Tuesday, July 12, 2011

Paintwheels: Eye safe?

Recently I discovered a makeup product that I was not familiar with called a "Paintwheel".  Apparently you can buy these (either individually or in bulk) from a private label cosmetics supplier called Lady Burd. However I had to do some research to figure out that these were actually made by Lady Burd because a few indie cosmetics companies sell them as their own product. Now let me make this clear. This isn't a post calling anybody out, and I'm not even going to mention names. I have no real issue with indie companies finding a cool private label product and reselling it at a slight markup...as long as they are honest about it, and honest about the products intended use.

Carnival paintwheel made by Lady Burd

However it's a big problem for me when someone sells something as "eye safe" when in fact, it is not. It's also a problem for me when someone marks something "not safe for use near the eyes" on their website but then tries to sell me on this product by having pictures & youtube tutorials using this product on the eyes! I mean c'mon...that's just shady.

Sprite paintwheel made by Lady Burd

I wanted to find out the absolute truth about paintwheels.

So I just called the manufacturer because that seemed to be the common sense approach. They were happy to speak to me and answer any questions I had. The lady I spoke with was nothing but 100% forthcoming about this particular product and it's uses. When I asked her about the eye safety of the paintwheels she seemed confused and asked "Why would you want to use these on your eyes?" . These were never formulated or intended for eye use. It should be painfully obvious- this is body PAINT. It's not an eyeshadow, it's not made for the eyes, and only ONE paintwheel is safe for use near the eyes (Nightfall). She also said that if you're planning to use this anywhere on the face you need to use an eyeshadow base because it will stain your skin- which is another reason you wouldn't want to use it on the delicate skin of your eyelids. I think this woman thought I was nuts...she just could not figure out why I or anyone else would want to wear this as an eyeshadow. If that doesn't set off a red flag or two for you then I don't know what more I can really say.

Even if independent companies are having Lady Burd cosmetics formulate custom colors for them it doesn't necessarily mean that those shades are eye safe. You have to trust that those companies are telling you the truth about what is in those colors. If they refuse to give you a list of ingredients that should speak for itself.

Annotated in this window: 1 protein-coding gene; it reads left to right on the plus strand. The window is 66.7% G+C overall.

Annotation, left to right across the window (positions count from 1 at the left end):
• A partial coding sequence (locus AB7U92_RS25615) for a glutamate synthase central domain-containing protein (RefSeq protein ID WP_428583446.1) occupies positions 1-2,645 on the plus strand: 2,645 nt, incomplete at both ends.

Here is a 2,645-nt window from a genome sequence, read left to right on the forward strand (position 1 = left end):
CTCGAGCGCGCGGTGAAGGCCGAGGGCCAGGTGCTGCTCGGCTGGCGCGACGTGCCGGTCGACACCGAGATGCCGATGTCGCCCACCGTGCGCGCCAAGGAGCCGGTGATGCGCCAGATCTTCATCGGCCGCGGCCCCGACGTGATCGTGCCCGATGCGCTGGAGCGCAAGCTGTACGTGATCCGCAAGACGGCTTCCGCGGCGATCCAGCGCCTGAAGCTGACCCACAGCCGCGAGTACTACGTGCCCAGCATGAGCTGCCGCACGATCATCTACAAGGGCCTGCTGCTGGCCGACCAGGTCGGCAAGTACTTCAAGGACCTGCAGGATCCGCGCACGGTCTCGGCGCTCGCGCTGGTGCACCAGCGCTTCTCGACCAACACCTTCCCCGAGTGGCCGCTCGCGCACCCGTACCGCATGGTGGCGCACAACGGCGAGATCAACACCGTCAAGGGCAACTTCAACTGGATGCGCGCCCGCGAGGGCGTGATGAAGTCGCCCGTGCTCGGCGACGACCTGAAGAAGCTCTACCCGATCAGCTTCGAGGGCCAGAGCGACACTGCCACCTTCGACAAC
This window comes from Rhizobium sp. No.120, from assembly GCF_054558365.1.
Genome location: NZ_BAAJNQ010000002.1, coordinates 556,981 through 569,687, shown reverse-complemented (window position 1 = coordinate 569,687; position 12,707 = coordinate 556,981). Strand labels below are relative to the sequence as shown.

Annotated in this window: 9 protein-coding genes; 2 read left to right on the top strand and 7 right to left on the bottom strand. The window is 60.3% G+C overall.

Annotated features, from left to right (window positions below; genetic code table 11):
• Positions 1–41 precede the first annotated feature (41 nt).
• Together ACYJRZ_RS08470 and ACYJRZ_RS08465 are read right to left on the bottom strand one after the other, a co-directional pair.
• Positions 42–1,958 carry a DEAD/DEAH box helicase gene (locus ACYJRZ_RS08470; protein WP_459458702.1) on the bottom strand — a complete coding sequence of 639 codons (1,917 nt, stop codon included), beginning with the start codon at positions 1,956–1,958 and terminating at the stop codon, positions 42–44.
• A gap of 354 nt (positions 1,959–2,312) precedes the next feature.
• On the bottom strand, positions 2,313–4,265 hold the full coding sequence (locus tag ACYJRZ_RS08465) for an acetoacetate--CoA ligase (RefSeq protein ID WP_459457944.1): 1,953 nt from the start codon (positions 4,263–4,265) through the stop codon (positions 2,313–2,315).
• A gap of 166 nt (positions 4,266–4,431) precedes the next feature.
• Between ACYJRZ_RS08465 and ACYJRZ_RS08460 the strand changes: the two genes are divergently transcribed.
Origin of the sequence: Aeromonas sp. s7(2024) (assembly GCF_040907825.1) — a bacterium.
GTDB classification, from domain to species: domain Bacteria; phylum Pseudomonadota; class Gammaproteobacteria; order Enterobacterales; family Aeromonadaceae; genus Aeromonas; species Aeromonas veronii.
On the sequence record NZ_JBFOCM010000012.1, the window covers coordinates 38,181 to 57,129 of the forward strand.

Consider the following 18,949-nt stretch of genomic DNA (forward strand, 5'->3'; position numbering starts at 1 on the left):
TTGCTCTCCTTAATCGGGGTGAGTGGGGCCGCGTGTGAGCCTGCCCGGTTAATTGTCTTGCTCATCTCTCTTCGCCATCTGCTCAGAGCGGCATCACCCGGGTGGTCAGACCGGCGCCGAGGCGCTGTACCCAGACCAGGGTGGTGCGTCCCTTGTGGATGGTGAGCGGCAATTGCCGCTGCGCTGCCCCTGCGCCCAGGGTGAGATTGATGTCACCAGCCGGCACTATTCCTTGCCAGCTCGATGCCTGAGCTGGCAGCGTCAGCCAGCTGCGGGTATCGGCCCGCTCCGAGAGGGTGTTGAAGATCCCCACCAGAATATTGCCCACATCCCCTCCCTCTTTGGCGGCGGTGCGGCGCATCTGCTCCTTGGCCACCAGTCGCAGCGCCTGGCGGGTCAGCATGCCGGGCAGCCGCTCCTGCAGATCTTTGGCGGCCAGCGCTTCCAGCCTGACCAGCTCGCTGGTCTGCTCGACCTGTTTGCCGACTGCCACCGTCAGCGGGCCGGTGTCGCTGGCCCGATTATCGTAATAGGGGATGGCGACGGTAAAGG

Nightfall- the only eye safe paintwheel

If you have one of these paintwheels and are unsure if it's safe to use near the eyes- there is a simple way to test this. Grind some of it up into a powder and put it into a cup of water. If it mixes completely with the water it is NOT safe for eye use. An eye safe product will never be water soluble. If it doesn't mix well and you get little floaties-you're good to go. This is a great youtube video that demonstrates how to do this ( I did not make this video. I am posting this for educational purposes only).

Like I said, I'm not calling anyone out. My whole purpose in this post is to educate you about a cosmetic that I see tons of people using in a way that could physically hurt them. I know I'll probably take some flack over this post and that's fine with me. I can't please everyone. And I can't say nice things about every cosmetic. All I can do is give you my personal opinion, explain the reasons I feel that way and hope that you'll take my advice to heart.

If you are ever curious about the safety of a particular ingredient in a cosmetic product please see the FDA's list of color additives permitted for use in cosmetics located here

1 comment:

  1. Love this, thank you for posting! You have a wonderful blog! I will definitly return to read more of your posts and I wish you all the luck in the world with it!

    All the best,


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